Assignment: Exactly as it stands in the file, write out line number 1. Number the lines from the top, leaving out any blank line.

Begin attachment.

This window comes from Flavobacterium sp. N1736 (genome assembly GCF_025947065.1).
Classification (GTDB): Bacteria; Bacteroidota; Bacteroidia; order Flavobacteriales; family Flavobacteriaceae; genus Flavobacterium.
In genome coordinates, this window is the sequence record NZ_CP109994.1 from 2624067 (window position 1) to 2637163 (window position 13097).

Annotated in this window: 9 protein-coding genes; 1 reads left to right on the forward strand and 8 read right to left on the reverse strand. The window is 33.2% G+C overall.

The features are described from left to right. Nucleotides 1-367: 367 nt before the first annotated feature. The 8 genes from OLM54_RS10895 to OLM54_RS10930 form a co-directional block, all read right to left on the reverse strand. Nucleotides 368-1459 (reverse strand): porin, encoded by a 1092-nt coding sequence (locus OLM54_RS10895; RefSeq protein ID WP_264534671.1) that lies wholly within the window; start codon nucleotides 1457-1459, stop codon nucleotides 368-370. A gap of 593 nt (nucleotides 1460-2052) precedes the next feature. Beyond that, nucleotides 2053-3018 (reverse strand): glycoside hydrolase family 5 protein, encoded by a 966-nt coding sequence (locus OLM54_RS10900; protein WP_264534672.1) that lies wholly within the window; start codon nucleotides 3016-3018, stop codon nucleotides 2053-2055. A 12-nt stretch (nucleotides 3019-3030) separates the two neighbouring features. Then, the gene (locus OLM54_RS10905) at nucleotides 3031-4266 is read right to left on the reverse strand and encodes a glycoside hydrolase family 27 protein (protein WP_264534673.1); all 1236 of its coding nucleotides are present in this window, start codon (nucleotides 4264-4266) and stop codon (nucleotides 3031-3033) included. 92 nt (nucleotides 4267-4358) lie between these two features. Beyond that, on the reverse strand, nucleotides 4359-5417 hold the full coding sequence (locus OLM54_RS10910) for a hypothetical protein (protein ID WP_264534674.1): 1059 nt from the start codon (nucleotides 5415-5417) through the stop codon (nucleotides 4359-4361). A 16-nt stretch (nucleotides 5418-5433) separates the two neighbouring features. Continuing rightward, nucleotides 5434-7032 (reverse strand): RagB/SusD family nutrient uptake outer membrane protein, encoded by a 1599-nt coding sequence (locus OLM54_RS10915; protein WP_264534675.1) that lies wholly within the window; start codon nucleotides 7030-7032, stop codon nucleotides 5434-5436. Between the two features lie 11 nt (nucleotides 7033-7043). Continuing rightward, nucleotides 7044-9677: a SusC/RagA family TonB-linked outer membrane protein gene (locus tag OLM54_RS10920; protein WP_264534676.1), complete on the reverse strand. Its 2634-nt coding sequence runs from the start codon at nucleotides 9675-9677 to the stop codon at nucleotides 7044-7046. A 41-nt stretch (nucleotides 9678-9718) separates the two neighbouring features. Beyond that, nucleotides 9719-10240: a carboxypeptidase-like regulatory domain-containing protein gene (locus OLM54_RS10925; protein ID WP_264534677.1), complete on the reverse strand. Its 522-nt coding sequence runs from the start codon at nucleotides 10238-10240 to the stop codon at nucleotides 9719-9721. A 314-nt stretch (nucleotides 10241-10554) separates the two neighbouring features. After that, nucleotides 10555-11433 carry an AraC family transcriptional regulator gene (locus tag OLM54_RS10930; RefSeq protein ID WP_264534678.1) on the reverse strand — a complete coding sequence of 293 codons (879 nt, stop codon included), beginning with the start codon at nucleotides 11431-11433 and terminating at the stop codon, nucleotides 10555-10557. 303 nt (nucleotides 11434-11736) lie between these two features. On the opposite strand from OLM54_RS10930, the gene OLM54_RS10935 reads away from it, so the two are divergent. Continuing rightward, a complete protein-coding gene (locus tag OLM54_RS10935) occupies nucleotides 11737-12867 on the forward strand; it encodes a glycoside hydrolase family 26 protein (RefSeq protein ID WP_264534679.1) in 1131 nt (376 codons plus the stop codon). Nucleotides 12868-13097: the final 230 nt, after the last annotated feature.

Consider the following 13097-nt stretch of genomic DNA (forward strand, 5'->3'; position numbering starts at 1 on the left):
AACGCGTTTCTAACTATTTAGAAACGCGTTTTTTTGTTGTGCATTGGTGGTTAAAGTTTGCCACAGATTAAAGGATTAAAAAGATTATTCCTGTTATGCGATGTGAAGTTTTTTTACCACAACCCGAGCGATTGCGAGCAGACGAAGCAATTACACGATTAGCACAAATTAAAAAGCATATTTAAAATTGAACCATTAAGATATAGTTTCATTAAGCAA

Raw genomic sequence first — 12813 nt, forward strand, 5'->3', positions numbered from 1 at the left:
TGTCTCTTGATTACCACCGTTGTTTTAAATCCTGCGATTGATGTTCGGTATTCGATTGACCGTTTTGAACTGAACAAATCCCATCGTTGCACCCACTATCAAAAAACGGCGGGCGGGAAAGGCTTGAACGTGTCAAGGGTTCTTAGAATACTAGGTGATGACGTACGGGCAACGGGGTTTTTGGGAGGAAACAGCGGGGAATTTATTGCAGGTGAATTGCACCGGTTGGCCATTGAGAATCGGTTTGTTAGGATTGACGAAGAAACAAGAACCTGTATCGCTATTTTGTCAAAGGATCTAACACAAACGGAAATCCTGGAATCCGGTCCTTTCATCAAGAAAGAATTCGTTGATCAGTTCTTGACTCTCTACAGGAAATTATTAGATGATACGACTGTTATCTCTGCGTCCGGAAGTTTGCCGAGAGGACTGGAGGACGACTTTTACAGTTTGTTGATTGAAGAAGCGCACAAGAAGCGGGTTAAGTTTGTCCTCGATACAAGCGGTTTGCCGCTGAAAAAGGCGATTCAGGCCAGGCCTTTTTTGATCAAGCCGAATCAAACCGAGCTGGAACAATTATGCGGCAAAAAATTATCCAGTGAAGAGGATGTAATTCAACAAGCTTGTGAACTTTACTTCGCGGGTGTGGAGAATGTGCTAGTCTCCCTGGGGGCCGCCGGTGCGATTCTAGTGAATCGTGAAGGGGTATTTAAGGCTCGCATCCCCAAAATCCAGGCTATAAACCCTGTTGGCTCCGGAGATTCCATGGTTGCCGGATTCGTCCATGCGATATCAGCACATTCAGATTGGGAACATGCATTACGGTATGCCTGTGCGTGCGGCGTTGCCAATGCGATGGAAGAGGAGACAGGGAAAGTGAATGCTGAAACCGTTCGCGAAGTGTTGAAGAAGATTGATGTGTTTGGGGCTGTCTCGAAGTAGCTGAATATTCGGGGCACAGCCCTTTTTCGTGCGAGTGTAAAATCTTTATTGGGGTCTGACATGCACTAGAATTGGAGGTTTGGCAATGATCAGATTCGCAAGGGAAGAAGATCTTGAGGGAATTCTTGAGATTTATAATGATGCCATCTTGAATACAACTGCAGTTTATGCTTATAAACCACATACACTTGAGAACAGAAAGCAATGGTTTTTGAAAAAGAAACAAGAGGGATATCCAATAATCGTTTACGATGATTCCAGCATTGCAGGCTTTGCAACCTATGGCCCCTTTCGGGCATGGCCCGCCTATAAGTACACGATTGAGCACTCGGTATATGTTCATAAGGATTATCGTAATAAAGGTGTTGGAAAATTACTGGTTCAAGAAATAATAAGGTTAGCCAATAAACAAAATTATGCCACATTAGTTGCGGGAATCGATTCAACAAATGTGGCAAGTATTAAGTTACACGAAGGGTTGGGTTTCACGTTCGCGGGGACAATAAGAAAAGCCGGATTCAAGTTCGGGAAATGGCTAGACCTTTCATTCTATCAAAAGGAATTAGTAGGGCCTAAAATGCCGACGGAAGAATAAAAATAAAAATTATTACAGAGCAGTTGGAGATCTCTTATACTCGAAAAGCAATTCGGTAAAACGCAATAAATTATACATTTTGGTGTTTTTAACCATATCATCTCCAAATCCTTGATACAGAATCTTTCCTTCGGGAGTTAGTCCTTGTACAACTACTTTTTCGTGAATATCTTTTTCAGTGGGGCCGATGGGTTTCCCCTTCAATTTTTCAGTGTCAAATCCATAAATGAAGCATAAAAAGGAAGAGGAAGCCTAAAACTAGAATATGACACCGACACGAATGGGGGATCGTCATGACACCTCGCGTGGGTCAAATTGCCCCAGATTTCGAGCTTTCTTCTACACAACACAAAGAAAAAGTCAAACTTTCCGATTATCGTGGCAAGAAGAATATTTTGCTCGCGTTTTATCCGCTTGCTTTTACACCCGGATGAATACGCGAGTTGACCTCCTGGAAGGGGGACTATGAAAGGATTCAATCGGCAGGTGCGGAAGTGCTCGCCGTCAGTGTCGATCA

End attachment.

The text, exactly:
This window comes from Flavobacterium sp. N1736 (genome assembly GCF_025947065.1).